How To Make An Artist-Centric Streaming Music Industry.


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There is little chance of fixing the streaming industry as it is but that’s ok. It serves the purpose of delivering music to music listeners really well and acts in the same way as radio has done for the last century. Streaming will never pay artists well simply because the model doesn’t work. In contrast look at how movies are now being released on Disney+. Black Widow cost $20 at the time of release. New music could easily be at a “new release” price. But, in music, this opportunity was lost when labels decided you could get everything you wanted for 9.99 a month and bought Napster to capture this. This suits the 3 major record labels as their back catalogue accounts for around 66% of all streamed music, but for new music forget it.

Like radio, streaming gets music to the masses. Unfortunately, it doesn’t allow users to reach their favourite artists on any other level other than to “save” their favourite songs to their playlists which doesn’t allow the streaming listener to feel connected with the artist. Fans are not lazy, they will take the extra steps to connect with the artist if they like what they hear. This is where fandom kicks in.

Monetising fandom

Streaming doesn’t allow to differentiate between music listers and music fans. Music fans are quite happy to pay more directly to the artists they love. Music listeners just, well listen.

Building fandom monetisation into streaming platforms also doesn’t work. As soon as there’s a “big company” involved in the transaction fans feel disconnected and weary of supporting, they don’t believe the artist gets the right portion of the money from their support. Facebook has also had the same issue. They’ve launched five, yes five versions of their tipping system in the last six years and all have quietly disappeared. Fans, again, don’t want to help out big business.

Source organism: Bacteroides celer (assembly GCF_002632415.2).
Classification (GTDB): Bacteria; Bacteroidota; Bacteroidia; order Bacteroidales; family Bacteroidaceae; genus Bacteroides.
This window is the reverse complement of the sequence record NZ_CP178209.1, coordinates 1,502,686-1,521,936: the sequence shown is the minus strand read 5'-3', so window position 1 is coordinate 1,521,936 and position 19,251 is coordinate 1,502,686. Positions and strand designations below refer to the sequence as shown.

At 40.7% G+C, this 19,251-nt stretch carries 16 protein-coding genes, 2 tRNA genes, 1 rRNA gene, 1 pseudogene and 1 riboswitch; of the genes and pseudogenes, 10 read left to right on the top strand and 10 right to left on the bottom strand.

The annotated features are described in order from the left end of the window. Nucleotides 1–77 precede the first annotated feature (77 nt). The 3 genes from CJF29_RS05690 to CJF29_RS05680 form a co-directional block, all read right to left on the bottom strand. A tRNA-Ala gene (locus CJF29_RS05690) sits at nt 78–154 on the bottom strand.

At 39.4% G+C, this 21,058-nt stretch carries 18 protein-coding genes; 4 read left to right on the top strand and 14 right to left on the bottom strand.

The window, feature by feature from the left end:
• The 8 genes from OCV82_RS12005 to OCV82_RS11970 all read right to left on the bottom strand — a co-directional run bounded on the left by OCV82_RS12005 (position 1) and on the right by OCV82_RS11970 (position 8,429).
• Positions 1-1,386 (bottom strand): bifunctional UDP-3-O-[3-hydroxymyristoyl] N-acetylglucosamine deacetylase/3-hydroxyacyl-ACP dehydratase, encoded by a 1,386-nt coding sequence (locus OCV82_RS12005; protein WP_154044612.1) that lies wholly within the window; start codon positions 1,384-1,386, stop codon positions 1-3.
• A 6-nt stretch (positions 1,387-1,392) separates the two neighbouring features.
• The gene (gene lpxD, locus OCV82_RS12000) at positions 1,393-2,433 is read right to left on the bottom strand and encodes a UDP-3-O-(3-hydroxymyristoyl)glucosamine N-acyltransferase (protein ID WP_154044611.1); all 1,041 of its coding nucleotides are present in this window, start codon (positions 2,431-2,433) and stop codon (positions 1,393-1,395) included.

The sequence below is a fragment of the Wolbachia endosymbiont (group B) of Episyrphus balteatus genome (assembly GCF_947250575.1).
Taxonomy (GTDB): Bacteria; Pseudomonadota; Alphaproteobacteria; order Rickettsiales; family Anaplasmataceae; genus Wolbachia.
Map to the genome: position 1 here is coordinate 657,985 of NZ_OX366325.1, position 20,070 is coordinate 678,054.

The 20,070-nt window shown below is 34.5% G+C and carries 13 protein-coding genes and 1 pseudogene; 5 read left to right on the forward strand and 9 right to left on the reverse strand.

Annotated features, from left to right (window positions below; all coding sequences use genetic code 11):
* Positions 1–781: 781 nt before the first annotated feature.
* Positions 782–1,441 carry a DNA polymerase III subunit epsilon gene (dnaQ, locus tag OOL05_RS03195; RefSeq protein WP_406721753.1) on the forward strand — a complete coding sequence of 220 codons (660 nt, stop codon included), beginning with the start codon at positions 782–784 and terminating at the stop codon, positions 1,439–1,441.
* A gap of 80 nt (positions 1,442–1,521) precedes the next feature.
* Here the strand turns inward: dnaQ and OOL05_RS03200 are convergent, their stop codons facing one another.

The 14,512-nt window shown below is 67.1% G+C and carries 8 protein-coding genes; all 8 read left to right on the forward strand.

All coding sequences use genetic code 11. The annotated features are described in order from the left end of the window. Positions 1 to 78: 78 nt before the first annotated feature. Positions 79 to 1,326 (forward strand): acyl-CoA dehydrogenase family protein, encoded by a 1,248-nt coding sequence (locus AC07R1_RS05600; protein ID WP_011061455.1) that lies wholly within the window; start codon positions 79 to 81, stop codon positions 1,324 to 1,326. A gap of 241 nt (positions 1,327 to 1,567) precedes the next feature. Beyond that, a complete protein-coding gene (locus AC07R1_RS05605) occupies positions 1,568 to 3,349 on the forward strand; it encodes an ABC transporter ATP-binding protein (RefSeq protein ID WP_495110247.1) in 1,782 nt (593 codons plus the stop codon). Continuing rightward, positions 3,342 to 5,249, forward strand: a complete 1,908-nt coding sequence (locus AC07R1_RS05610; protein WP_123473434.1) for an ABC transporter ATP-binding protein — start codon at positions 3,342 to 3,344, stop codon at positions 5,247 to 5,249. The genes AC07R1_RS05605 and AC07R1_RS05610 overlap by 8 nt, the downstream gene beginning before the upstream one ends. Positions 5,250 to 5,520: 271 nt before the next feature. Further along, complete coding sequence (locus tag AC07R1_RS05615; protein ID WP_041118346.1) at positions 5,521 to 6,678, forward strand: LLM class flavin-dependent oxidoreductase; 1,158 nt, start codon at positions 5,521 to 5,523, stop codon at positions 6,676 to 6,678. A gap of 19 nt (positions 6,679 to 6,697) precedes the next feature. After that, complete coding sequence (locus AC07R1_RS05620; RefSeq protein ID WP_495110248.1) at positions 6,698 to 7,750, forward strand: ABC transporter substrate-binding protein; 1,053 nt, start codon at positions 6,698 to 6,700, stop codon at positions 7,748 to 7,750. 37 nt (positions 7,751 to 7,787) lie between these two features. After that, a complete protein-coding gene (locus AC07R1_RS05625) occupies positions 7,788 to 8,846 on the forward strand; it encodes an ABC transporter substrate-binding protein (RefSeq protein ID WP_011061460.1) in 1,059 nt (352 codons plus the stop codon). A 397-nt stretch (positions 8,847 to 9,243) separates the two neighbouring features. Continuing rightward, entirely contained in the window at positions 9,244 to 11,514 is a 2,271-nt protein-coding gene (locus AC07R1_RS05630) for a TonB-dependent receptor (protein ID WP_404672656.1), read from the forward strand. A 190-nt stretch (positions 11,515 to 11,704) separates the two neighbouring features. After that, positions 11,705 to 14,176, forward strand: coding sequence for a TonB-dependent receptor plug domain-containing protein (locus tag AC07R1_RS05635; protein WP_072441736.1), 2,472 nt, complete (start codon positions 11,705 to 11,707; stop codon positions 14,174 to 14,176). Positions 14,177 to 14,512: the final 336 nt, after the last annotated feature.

There’s plenty of examples of fans supporting artists directly that work very well indeed. FanCircles is one of the more comprehensive and established of them. Fan Engagement Platforms like FanCircles provide a route for artists to earn directly from fans that are more than willing to support artists.

These artist-centric experiences are not niche, they are for music fans. If you measure everything by number of plays then you’re already making the wrong assumptions. Streaming is random access radio. The music charts never used to use radio to measure who is/was in the “TOP TEN” – They used fandom which traditionally was the sale of physical products.

Re-creating an environment where artists and fans can come together is actually quite simple. Build the platform and the fans will come. Simple as that. And to dispute that is the same as disputing that fans can’t be bothered to go to a venue and would rather have the artist play in their living room. Fans go where the artist tells them to go. Fact! Ask any promoter.

In Summary

If the artist has (and this is important) their own branded fan club app their fans flock to it.

Streaming and social media channels should then be used to advertise to their social followers with content that is exclusively available on the artists’ own platform. Some of the latest examples of artists with fan club apps include Robbie Williams, Boy George, Saul, The Pearl Harts, Coldplay, Depeche Mode, The Levellers, Ed Harcourt, UB40 and Mach Hommy. These have healthy incomes from their fans and both use streaming and socials to pull their audience into a community that not only supports the artist but allows fandom to grow. It’s like they have become their own Mark Zuckerburg – They own the platform.

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